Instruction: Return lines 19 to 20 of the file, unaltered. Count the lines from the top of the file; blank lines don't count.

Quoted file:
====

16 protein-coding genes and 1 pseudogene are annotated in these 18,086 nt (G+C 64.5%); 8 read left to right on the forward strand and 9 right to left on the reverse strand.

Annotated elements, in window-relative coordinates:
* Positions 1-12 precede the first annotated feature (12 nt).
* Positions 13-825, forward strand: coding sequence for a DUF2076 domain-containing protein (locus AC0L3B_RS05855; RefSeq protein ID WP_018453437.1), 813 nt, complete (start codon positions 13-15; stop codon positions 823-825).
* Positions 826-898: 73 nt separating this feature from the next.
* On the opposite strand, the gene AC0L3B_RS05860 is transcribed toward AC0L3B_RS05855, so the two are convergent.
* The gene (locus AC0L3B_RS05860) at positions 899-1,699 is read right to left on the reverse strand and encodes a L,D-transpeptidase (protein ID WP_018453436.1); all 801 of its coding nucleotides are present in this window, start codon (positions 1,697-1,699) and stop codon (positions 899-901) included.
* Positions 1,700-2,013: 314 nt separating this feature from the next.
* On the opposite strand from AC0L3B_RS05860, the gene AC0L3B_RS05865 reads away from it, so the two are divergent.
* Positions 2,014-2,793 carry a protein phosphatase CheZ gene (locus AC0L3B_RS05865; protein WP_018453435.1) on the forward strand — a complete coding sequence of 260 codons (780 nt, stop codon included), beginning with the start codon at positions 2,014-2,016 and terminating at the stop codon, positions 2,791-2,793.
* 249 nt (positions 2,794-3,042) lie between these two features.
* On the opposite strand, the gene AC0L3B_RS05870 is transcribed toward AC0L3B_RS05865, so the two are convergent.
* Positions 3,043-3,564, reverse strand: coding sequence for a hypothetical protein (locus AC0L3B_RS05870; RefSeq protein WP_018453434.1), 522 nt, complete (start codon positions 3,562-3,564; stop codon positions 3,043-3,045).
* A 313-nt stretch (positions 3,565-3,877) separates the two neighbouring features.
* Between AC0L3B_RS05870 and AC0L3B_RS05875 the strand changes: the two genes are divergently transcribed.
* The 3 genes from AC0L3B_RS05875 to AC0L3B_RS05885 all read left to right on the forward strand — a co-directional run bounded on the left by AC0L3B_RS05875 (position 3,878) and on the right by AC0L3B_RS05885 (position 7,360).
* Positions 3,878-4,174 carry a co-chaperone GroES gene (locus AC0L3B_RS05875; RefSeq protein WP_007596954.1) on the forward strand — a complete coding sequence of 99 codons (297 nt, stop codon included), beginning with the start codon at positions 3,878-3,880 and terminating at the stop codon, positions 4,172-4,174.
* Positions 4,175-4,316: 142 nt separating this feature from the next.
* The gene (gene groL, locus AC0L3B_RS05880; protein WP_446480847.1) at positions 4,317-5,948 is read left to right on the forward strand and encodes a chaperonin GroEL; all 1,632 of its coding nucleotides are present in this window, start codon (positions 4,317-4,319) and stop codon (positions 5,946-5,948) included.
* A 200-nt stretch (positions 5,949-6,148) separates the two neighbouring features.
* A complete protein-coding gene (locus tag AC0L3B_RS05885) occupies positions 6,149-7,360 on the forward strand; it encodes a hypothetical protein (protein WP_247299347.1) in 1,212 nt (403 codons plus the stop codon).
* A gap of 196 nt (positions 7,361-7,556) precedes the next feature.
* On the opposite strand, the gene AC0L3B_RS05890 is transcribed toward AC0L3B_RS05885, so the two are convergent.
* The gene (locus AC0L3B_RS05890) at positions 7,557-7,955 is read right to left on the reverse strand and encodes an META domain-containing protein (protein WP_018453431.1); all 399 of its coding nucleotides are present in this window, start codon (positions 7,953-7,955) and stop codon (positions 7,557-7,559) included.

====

* The gene (gene groL, locus AC0L3B_RS05880; protein WP_446480847.1) at positions 4,317-5,948 is read left to right on the forward strand and encodes a chaperonin GroEL; all 1,632 of its coding nucleotides are present in this window, start codon (positions 4,317-4,319) and stop codon (positions 5,946-5,948) included.
* A 200-nt stretch (positions 5,949-6,148) separates the two neighbouring features.